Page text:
PositiveThe Heavy Feather ReviewThis novel is the Pale Fire of paintings, and the museum—a small, privately-funded institution in a town noted mostly for its shovel factory—is the unreliable narrator version of exhibition spaces. The objectivity we would expect in such labels is replaced by unsoftened opinions, a catalogue of strange deaths, and an accumulation of abrupt narrative scraps. These glimpses add up to create a larger view of the Seagraves’ circle of eccentric friends as well as the tragedy that struck the family’s lives ... The poignancy of her meditations on regrets of the past and the approach of her final moments on earth provide a profound contrast for the novel’s more comic material ... includes a number of genuinely fascinating ideas for works of visual art, as if Kirkpatrick, perhaps lacking the time or the means to actualize his ideas, was still able to give them a sort of life via description.
PositiveThe Kenyon Review\"Several of the stories in Ethan Chatagnier’s collection of short stories Warnings from the Future are interested in creators, in how artists across a variety of media contend with their more famous precursors ... While the stories expose systems of terrifying power in familiar settings—cops, corporations, dogmas, and demagogues—unexpected complexities and inverted dynamics continually crop up to distance the stories from didacticism or overfamiliarity ... Just when you might think you’re full-up on powerful stories, you come to \'Dentists,\' the final story in the collection—the shortest, the most urgent, the most narratively simple, the most ethically complex.\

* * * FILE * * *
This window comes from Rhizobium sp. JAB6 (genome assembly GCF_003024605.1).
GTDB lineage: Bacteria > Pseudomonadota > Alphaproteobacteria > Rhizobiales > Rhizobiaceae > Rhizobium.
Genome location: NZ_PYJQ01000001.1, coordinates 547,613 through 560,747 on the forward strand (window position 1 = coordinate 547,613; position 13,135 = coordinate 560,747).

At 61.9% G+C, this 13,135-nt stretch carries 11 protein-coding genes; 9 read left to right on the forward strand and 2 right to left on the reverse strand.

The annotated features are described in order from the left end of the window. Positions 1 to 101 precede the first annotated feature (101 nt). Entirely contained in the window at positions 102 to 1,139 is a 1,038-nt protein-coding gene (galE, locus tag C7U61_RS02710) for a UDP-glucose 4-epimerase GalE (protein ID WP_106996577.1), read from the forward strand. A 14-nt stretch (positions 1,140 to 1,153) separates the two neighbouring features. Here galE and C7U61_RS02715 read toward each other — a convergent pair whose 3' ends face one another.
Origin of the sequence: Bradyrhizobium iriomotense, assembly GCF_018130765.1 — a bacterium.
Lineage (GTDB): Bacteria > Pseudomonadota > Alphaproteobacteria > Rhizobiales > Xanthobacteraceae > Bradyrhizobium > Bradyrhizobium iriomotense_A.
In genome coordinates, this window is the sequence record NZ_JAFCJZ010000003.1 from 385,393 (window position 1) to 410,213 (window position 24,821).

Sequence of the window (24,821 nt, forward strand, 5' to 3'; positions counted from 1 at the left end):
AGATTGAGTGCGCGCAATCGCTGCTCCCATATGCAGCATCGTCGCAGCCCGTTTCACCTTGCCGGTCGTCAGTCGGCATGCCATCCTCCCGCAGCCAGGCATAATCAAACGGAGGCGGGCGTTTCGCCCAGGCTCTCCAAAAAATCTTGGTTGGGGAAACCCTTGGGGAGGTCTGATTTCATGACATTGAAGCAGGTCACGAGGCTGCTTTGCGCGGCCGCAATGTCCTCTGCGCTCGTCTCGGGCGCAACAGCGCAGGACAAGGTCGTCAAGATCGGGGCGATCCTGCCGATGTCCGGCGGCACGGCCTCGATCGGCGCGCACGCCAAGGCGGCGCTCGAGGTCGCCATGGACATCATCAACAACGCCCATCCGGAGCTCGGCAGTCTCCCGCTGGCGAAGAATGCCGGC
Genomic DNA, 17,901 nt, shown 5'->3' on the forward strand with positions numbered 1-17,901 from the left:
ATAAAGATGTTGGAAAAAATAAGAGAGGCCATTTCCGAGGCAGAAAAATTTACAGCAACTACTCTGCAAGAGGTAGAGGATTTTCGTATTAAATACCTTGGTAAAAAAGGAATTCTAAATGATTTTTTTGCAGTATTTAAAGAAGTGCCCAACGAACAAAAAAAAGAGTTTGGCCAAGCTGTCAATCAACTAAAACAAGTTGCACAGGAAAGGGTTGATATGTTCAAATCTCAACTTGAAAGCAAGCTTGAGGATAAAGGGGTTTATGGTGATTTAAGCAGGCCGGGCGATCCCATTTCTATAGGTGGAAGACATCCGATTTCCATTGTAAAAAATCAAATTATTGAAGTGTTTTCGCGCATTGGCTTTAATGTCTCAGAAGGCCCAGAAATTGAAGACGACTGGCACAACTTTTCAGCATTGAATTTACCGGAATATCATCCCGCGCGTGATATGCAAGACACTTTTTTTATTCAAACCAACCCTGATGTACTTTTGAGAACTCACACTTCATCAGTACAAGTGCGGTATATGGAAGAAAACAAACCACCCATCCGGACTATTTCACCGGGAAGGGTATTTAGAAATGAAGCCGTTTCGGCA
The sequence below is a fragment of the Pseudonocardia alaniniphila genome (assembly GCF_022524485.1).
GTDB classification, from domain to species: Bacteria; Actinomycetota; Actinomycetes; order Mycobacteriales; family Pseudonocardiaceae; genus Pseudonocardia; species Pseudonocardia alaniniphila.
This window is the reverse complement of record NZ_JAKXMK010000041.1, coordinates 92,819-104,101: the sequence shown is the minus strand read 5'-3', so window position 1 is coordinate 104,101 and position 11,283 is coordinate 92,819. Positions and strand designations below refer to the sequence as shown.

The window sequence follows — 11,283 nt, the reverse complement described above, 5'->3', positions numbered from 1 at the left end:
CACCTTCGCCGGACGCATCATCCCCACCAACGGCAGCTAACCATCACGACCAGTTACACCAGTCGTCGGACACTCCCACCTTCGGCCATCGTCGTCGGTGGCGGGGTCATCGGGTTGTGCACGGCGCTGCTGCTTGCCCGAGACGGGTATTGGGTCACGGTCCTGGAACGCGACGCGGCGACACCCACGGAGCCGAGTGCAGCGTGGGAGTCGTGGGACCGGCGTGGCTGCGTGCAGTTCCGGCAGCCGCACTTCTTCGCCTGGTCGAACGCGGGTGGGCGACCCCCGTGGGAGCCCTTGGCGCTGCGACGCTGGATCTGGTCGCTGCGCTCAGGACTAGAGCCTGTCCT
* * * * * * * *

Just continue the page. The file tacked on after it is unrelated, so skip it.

MixedThe Washington Independent Review of BooksBall’s assays at Cormac McCarthy-esque plainness and archaic tone, along with his love of parentheticals and backtracking, at times cause syntactic tangles I was helpless to figure out ... The novel’s main philosophical thrust comes through the narrator’s interest in the writing of Gerhard Mutter, a fictional naturalist who wrote obsessively about cormorants. The narrator’s sublime attempt to see the world as his son sees it is paralleled with Mutter’s trying to know the mind of the birds she so admires. Their worlds are inaccessible in that they are not filtered through language, the narrator claims, or at least — in his son’s case — are filtered through an approach to words that differs from what we take for granted ... The task of the census, in its efforts to translate lives into categories and statistics, is thus set in diametric opposition to the knowledge our narrator actually seeks.